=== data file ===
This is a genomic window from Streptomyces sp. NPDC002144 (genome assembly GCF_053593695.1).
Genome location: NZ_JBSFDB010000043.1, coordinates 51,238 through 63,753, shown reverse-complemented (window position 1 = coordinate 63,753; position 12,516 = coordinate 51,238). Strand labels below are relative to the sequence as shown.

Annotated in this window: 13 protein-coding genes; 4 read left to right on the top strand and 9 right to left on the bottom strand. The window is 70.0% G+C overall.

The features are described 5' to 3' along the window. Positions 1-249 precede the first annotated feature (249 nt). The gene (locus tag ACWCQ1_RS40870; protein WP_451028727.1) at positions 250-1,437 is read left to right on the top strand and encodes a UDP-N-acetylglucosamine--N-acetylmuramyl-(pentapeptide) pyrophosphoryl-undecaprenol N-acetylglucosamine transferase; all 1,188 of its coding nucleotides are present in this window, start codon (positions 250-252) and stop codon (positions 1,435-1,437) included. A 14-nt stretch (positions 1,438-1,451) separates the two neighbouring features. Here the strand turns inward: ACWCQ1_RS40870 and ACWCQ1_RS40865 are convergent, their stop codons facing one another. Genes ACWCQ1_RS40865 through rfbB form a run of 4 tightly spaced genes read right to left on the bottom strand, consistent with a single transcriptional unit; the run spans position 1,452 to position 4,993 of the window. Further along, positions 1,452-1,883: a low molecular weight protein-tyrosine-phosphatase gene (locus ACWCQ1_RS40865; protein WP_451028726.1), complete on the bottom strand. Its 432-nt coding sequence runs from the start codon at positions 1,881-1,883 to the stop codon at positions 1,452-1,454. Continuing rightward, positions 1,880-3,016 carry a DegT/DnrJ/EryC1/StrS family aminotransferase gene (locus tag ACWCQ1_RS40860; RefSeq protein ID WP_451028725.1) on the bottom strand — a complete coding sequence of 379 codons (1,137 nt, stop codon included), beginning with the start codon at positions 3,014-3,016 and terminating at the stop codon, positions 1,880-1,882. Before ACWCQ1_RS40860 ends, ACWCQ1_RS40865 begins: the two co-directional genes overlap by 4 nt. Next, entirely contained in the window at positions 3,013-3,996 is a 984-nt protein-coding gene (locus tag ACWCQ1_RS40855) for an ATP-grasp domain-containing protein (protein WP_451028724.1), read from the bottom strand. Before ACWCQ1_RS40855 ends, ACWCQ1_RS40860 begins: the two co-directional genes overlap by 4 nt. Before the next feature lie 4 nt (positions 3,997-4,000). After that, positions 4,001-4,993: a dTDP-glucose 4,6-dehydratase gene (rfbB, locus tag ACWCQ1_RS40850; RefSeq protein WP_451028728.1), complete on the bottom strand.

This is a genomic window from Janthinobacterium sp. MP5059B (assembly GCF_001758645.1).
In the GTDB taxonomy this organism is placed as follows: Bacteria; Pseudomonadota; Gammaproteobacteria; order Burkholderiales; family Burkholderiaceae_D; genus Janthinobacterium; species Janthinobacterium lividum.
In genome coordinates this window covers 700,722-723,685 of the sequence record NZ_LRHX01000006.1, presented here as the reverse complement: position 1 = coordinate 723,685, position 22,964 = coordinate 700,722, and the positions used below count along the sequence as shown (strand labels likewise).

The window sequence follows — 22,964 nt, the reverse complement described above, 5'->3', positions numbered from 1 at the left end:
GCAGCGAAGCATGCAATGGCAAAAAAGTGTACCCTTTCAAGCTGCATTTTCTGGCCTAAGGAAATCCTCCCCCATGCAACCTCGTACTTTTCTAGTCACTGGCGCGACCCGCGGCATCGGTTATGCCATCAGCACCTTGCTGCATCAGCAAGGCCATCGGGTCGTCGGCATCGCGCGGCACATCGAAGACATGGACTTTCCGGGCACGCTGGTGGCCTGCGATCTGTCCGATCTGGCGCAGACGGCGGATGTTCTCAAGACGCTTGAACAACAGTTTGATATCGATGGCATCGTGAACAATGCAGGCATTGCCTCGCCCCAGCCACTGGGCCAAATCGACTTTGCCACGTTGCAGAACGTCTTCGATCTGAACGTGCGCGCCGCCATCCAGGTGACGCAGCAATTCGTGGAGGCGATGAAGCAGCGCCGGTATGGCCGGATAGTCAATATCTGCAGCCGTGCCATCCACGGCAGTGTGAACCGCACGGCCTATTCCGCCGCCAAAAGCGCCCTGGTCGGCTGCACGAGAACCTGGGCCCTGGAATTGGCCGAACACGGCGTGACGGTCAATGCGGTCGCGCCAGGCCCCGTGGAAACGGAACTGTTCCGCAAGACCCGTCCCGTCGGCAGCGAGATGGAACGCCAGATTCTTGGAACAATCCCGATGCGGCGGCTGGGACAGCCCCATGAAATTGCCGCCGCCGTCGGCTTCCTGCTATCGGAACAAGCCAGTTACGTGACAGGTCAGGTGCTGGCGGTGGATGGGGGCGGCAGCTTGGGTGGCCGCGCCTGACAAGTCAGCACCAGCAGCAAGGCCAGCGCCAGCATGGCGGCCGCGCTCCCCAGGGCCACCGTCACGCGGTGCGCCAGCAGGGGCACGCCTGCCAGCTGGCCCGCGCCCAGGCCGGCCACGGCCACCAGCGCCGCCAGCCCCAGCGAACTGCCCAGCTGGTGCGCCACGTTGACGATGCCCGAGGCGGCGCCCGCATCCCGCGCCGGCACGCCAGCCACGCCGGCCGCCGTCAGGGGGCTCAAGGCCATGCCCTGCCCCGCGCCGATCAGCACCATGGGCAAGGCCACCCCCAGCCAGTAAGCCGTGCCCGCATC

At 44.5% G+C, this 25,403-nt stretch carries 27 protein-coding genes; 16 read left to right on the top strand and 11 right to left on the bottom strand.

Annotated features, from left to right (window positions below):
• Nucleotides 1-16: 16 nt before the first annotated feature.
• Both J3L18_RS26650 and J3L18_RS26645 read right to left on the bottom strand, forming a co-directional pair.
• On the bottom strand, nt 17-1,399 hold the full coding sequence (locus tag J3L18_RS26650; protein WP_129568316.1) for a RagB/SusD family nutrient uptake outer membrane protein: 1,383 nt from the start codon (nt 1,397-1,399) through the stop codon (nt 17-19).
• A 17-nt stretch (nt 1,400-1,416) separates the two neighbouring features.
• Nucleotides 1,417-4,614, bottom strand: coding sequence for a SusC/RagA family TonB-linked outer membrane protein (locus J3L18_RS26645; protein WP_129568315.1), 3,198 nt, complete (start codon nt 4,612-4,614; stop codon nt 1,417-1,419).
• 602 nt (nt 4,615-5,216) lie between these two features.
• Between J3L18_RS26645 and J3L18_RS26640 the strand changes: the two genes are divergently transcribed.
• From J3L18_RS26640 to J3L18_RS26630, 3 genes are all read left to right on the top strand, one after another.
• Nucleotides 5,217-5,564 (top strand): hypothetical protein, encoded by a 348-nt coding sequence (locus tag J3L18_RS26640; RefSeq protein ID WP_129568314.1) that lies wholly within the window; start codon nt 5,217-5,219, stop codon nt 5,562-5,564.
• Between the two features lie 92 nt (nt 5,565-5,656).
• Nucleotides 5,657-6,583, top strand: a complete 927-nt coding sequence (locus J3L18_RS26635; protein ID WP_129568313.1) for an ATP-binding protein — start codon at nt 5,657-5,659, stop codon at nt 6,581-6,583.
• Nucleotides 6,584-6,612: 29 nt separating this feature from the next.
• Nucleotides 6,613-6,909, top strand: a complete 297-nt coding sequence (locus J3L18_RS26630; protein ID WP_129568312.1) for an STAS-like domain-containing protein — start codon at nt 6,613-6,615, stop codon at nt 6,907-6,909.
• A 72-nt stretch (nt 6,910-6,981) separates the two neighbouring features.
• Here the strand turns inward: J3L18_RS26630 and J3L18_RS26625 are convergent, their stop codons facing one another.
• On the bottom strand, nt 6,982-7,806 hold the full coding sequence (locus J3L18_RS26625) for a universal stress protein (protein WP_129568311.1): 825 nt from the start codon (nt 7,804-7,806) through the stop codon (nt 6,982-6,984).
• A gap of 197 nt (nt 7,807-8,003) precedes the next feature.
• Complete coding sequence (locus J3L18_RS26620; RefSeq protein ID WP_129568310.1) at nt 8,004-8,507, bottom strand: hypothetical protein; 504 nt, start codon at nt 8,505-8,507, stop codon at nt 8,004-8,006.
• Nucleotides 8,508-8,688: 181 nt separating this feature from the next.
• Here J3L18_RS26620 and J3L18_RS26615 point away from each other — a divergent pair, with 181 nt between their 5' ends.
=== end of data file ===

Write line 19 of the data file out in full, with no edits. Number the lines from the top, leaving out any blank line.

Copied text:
• From J3L18_RS26640 to J3L18_RS26630, 3 genes are all read left to right on the top strand, one after another.